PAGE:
Our review and theorizing suggests that children have limitations as ad receivers, but these constraints tend to diminish as the child matures. For example, prior research has noted that as children become older, they (1) are more likely to be better able to distinguish ads from programs, (2) develop a greater understanding of advertising’s persuasive intent, (3) have greater knowledge of advertising tactics, (4) have higher levels of ad skepticism, (5) possess a greater ability to understand ad disclaimer content, and (6) use and understand brand attribute information in ads. Importantly, the description of children as limited, cued, and strategic processors of information (Roedder, 1981) appears to somewhat adequately distinguish among children and their abilities to deal with advertising. Specifically, it seems that those younger than 8 years of age are quite limited in these abilities, while those over 12 have at least some of what might be viewed as adult-like capabilities.
There are, of course, exceptions to this generalized set of findings. One deals with children’s use of cognitive defenses. As noted by Brucks et al. (1988), even older children (those in the 8–12 age group) need to be cued in order to use their cognitive defenses when processing ad information. In addition, it seems that even adolescents may have certain characteristics that may make them more vulnerable to certain types of advertising information compared to younger children (Pechmann et al., 2005). Specifically, it has been demonstrated that adolescents (as compared to younger children) will be more likely to seek out ad information for risky products (Fox, Krugman, Fletcher, & Fischer, 1998).
Interestingly, the advertising environment for children appears to be distinct from that which faces adults in a number of ways. It seems, for example, that the number of ads targeted at children has increased over the years and that these ads tend to be dominated by male actors and spokespersons. Moreover, the ads are complex in nature, with one estimate suggesting that between one-third and two-thirds of all ads directed at children contain disclaimers (Stern & Harmon, 1984; Muehling & Kolbe, 1998). While disclaimers are thought to improve a receiver’s ability to process information, it is uncertain whether or not this is the case, especially in the case of children and how they process advertising stimuli. Moreover, studies also suggest that ads targeted at children are likely to be more image based (as compared to information based) (Reece, Rifon, & Rodriguez, 1999). Further, it seems that advertisers are using differing strategies to target children as opposed to adults. Such a notion suggests that parents’ monitoring of the children’s ad environment is critical if they are to aptly socialize their children in this regard.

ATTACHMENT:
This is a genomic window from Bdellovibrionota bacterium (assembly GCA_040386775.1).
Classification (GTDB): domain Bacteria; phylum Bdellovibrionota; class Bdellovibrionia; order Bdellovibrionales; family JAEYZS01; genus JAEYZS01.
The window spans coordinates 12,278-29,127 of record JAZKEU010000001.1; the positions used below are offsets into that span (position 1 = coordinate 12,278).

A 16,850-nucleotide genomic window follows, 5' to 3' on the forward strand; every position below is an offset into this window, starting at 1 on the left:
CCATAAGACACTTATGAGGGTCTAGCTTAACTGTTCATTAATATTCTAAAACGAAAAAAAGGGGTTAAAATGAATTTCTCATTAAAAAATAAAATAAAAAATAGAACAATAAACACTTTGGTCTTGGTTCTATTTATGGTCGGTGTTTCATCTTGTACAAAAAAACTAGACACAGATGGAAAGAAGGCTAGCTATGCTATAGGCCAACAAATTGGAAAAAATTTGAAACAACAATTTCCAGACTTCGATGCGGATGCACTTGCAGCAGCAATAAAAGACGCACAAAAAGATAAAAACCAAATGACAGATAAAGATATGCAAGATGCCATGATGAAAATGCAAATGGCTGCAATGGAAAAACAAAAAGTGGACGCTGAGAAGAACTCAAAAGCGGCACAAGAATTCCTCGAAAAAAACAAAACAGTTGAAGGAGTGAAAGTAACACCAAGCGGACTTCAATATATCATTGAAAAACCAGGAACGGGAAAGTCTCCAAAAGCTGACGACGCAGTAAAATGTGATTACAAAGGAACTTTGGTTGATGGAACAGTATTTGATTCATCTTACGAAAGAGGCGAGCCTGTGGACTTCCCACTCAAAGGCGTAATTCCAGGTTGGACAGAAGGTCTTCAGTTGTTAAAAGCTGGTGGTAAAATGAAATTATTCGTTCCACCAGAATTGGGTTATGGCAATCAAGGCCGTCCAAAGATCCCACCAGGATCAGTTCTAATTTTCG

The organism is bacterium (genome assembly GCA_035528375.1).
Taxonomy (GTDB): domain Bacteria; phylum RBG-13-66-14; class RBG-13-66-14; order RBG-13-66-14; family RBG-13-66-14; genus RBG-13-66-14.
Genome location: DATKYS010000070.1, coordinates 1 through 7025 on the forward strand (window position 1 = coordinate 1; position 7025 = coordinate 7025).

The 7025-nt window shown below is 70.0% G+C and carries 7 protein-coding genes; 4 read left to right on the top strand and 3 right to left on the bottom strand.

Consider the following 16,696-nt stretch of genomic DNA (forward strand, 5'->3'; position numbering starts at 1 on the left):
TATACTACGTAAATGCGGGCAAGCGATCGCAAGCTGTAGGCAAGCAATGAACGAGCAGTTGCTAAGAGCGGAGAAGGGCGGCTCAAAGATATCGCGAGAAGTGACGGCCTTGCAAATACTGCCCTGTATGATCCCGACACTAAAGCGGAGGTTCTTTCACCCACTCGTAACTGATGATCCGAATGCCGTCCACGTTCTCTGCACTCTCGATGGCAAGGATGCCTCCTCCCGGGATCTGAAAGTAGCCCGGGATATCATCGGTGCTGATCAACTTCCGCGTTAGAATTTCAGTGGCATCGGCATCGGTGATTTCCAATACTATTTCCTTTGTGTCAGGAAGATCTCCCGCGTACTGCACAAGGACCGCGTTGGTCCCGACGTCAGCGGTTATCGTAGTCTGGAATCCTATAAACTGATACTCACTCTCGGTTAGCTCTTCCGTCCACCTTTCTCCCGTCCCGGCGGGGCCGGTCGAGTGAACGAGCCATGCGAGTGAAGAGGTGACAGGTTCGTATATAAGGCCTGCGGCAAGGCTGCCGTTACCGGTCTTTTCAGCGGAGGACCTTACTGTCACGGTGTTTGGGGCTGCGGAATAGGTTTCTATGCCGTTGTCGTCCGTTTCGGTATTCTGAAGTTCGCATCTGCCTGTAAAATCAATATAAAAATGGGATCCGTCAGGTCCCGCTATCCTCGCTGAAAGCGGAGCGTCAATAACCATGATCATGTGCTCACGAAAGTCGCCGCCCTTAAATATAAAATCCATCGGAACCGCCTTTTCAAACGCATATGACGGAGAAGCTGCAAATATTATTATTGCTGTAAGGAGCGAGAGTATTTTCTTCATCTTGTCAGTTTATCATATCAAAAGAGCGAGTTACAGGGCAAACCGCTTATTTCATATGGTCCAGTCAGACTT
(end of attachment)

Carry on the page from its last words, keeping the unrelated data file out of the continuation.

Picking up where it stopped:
Finally, it seems that many of the effects of advertising on children will be moderated by their interactions with socialization agents such as parents and peers. In particular, the efficacy of these moderation entities, especially those having to do with parents (and other caretakers of children within families), is open for further investigation. This is especially pertinent in terms of assessing how parents might moderate the EGs mentioned here (i.e., adding to or detracting from the strength of these relations). As noted, except for a few exceptions such as Carlson et al. (2001), there has been almost no research on the effects of family environments (as defined by parental types or “styles” as mentioned previously) on the children of these unique family environments regarding advertising-related outcomes. Consequently, we believe that family environmental conditions represent a ripe opportunity for assessing the viability and strength of the EGs developed in this chapter within and across contexts such as family considerations.
In sum, the EGs developed for this chapter represent an attempt at building a foundation for developing a theory of advertising to children. While we are not insinuating that the EGs we have produced are exhaustive, we do believe that they represent a solid base for understanding the scope of how advertising and children interact. We hope that these EGs then serve as an impetus for additional research focusing on establishing further their viability as central tenets of what we know about advertising to children.
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By Russell N. Laczniak and Les Carlson
Source: “Advertising Theory,” Ed. Shelly Rodgers and Esther Thorson, Routledge, New York, 2012
Les Carlson holds the Gold Distinguished Professorship at the University of Nebraska-Lincoln. He is Past President of the American Academy of Advertising and former editor of Journal of Advertising. He received the AAA outstanding contribution to research and Kim Rotzoll Awards.
Russell N. Laczniak is Professor of marketing and John and connie Stafford Faculty Fellow at iowa State university. He was editor of Journal of Advertising and is Past President and treasurer of the American Academy of Advertising.
Republished by Why Online Marketing